Plant-Based Weight Loss: Maximize Your Exercise Plan


plant based weight loss maximize your exercise plan - Plant-Based Weight Loss: Maximize Your Exercise Plan

Plant-Based Weight Loss: Maximize Your Exercise Plan

Topics » Fitness & Athletics » Plant-Based Weight Loss: Maximize Your Exercise Plan 0 0 Plant-Based Weight Loss: Maximize Your Exercise Plan By Karen Asp, MA January 8, 2019
When it comes to losing weight, the classic formula has long been to “eat less and exercise more.” Yet, people often overestimate how many calories they have burned through exercise while underestimating how many calories they are consuming in a given meal. On top of that, research has shown that vigorous exercise tends to increase our appetites, leading us to consume more calories than we otherwise would. Thus, if your only goal is shedding pounds, your first priority should always be a healthy diet–specifically, a whole food, plant-based diet that is packed with nutrients but lower in calories. (Scientists now know that getting enough sleep plays an essential role as well.) Yet, exercise is still important for a number of reasons. First, although you can lose weight without exercising, doing so means that you’ll also lose muscle and bone density, which isn’t wise. Second, physical activity will help you keep the weight off once you’ve lost it. Regular exercise increases your metabolism, in part because muscle tissue burns more calories than fat tissue. The more muscle you have, the more calories you burn, even when you’re at rest. On top of that, exercise improves your mood and cognitive function, helps you sleep better, boosts your immune system , and so much more. An Exercise Plan for Weight Loss
Now that we understand the vital importance of getting regular exercise, let’s talk about how to develop a routine that works best for you. In designing exercise programs for clients, trainers consider three main elements: Cardiovascular activity, strength training, and flexibility.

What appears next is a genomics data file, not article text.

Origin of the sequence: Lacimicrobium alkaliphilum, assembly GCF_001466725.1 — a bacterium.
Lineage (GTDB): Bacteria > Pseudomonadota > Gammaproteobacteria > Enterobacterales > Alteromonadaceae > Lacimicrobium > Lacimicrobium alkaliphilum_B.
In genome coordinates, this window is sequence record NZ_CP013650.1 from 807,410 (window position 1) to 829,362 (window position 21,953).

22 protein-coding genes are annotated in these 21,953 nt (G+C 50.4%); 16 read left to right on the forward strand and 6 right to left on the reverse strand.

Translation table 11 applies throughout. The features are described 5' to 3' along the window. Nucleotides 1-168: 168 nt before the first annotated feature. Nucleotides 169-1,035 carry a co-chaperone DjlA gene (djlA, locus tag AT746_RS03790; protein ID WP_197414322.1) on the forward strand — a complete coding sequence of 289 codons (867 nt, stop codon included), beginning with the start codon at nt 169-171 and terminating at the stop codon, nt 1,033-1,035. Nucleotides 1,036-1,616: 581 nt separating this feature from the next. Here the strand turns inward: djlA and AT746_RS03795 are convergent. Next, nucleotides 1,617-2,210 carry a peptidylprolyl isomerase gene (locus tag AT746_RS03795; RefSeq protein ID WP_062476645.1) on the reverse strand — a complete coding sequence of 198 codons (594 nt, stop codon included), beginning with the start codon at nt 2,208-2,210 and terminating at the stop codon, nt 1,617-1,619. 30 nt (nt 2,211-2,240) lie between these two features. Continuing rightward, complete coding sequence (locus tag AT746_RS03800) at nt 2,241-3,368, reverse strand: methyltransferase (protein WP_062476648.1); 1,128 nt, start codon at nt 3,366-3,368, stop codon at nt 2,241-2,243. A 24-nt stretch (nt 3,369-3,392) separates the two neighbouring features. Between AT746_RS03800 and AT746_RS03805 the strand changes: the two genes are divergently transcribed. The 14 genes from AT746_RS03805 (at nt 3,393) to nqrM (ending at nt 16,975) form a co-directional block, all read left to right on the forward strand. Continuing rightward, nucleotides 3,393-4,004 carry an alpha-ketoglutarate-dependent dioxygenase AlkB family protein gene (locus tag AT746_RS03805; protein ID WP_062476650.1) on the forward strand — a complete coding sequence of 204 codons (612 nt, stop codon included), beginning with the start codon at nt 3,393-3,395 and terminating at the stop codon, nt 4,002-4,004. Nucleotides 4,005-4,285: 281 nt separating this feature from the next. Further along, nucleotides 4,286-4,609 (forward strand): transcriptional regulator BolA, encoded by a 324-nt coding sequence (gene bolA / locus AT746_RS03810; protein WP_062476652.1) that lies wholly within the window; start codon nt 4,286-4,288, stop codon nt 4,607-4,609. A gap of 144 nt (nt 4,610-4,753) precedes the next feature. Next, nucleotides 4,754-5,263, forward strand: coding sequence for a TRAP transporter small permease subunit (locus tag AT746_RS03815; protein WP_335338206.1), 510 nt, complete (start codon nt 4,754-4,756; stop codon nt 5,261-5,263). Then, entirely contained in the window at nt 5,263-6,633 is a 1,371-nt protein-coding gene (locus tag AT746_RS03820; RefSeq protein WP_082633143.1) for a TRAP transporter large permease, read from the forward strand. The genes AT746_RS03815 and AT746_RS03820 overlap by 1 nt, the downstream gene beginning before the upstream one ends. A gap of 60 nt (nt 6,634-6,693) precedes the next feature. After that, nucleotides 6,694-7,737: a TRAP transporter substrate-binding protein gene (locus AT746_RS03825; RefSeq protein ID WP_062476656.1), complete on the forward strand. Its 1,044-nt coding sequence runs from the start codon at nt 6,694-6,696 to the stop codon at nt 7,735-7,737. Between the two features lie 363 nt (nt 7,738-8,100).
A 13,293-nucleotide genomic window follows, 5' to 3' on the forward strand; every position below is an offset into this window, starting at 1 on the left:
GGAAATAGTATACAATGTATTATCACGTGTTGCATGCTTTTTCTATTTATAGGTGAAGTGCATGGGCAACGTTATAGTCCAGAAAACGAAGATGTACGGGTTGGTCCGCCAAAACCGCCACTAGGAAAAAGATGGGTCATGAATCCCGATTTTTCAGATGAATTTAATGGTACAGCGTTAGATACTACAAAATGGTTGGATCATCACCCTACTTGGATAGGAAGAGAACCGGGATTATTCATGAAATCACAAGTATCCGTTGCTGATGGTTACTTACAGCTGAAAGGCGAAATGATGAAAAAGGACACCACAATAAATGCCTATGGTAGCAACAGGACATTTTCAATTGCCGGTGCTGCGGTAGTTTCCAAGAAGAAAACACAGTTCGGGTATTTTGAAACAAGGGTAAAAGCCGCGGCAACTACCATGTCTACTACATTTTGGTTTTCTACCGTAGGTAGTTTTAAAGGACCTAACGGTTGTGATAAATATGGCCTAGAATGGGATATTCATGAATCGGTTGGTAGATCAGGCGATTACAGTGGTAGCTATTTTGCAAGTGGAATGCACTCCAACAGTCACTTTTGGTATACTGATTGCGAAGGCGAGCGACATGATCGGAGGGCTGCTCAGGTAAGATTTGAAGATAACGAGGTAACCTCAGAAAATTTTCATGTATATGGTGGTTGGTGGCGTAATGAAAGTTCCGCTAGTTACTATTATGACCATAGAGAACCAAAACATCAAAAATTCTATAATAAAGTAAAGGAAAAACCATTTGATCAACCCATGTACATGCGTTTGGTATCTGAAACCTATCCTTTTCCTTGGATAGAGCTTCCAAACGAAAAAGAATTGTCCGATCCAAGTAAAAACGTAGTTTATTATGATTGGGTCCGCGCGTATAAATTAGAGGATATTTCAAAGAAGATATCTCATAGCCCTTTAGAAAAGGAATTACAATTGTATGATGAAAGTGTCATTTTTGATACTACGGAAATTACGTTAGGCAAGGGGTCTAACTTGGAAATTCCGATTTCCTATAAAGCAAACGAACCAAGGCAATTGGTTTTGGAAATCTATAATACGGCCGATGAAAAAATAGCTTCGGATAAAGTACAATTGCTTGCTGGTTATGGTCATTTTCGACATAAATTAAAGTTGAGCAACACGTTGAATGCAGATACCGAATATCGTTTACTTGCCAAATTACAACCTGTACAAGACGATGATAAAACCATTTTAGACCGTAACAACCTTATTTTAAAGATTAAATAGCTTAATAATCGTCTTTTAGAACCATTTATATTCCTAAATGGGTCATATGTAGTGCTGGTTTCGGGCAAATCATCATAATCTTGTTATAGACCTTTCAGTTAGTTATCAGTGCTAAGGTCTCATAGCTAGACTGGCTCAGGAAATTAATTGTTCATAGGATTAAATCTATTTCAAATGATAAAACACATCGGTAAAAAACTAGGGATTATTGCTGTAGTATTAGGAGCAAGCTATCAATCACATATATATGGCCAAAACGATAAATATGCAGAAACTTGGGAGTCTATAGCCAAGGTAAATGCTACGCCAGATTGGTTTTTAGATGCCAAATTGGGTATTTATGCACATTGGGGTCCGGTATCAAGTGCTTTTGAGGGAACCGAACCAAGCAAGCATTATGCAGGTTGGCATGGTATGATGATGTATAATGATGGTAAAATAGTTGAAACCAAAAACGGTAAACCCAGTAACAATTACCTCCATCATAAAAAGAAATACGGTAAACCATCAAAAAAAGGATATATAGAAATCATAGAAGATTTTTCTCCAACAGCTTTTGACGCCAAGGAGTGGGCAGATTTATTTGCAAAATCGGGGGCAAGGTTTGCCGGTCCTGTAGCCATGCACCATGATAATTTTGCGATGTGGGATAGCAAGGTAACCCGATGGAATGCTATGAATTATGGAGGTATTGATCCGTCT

While cardiovascular activity will burn calories, strength training will help build muscle, which can increase fat burning when you’re at rest. And although flexibility doesn’t have a direct impact on weight, it can help you avoid injury, which can derail your whole training regimen. It’ll also help you perform strength and cardio better, which could translate into more effective workouts. The upshot? Each of these three components complements the other, and if you want a complete fitness program, you’ve got to include them all.
Exercise improves your mood and cognitive function, helps you sleep better, boosts your immune system, and so much more.
Of course, you need more details than that, which is where the FITT principle comes into play. FITT stands for frequency, intensity, time, and type of exercise, and trainers use this principle to create workouts that meet specific goals, weight loss in this case. Here’s what a weight loss-oriented workout program using the FITT principle might look like: Cardio Activity
Frequency : Government guidelines recommend at least 150 minutes of moderate-intensity exercise every week for optimal health. That amounts to 30 minutes per day, five days a week at a minimum. While that’s a start, you may ultimately need to bump it up to about six weekly workouts for weight loss.
Intensity : While most of your workouts should be at a moderate intensity, aim to challenge your body by doing higher intensity exercise one or two days a week on non-consecutive days. Try interval training where you alternate between hard and easy work, perhaps in a 1:1 or 1:2 ratio—i.e. one minute hard followed by one minute easy or one minute hard followed by two minutes easy. Monitor intensity by rating your exertion on a scale of one to ten, with one being very light and ten extremely hard. For moderate-intensity workouts, shoot for five to seven. For high-intensity, you’ll want to be at eight or nine.
Time : As intensity goes up, time goes down. So for low to moderate intensity workouts, plan to exercise for 30 to 60 minutes. Meanwhile, veer toward shorter workouts, even just 20 minutes for high-intensity work. Of course, if you’re new to exercise, start with short bouts—even 10 minutes—and gradually build.
Type : This depends on personal preference—choose exercises that you enjoy—and the equipment at your disposal. Some suggestions: running, brisk walking, cycling, swimming, water aerobics, or Zumba or other dance classes. Note that when we repeatedly engage in any specific type of exercise, our bodies tend to become more efficient at performing that exercise, which may lead to a plateau in your performance and weight loss results. Mixing up your workouts will help you avoid this pitfall. Try different activities—walking one day, tennis the next. You might also try different ways of doing your favorite activity. For example, if you typically swim using a freestyle stroke, try switching to the breast stroke. Aside from minimizing plateaus, a mix of activities will help to prevent injuries that might occur by repetitive strain on the same joints and muscles. It will also help to keep you from getting bored, which might discourage you from sticking with your program.

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